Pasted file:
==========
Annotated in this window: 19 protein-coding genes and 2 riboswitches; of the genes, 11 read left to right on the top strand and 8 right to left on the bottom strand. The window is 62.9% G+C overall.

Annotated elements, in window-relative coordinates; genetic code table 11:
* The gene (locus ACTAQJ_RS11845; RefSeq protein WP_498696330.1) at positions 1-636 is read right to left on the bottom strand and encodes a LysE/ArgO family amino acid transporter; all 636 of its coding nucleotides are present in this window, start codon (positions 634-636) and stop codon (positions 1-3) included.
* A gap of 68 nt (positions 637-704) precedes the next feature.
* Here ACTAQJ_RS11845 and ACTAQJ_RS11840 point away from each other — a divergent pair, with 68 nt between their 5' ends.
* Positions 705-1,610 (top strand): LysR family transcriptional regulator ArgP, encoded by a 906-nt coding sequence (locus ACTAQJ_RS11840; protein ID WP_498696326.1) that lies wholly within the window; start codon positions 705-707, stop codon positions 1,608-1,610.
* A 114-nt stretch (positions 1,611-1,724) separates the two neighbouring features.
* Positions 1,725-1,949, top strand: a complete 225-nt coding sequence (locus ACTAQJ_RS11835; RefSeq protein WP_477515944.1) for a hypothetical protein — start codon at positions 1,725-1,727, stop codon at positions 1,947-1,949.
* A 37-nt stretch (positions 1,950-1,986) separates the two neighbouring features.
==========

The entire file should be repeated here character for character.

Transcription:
Annotated in this window: 19 protein-coding genes and 2 riboswitches; of the genes, 11 read left to right on the top strand and 8 right to left on the bottom strand. The window is 62.9% G+C overall.

Annotated elements, in window-relative coordinates; genetic code table 11:
* The gene (locus ACTAQJ_RS11845; RefSeq protein WP_498696330.1) at positions 1-636 is read right to left on the bottom strand and encodes a LysE/ArgO family amino acid transporter; all 636 of its coding nucleotides are present in this window, start codon (positions 634-636) and stop codon (positions 1-3) included.
* A gap of 68 nt (positions 637-704) precedes the next feature.
* Here ACTAQJ_RS11845 and ACTAQJ_RS11840 point away from each other — a divergent pair, with 68 nt between their 5' ends.
* Positions 705-1,610 (top strand): LysR family transcriptional regulator ArgP, encoded by a 906-nt coding sequence (locus ACTAQJ_RS11840; protein ID WP_498696326.1) that lies wholly within the window; start codon positions 705-707, stop codon positions 1,608-1,610.
* A 114-nt stretch (positions 1,611-1,724) separates the two neighbouring features.
* Positions 1,725-1,949, top strand: a complete 225-nt coding sequence (locus ACTAQJ_RS11835; RefSeq protein WP_477515944.1) for a hypothetical protein — start codon at positions 1,725-1,727, stop codon at positions 1,947-1,949.
* A 37-nt stretch (positions 1,950-1,986) separates the two neighbouring features.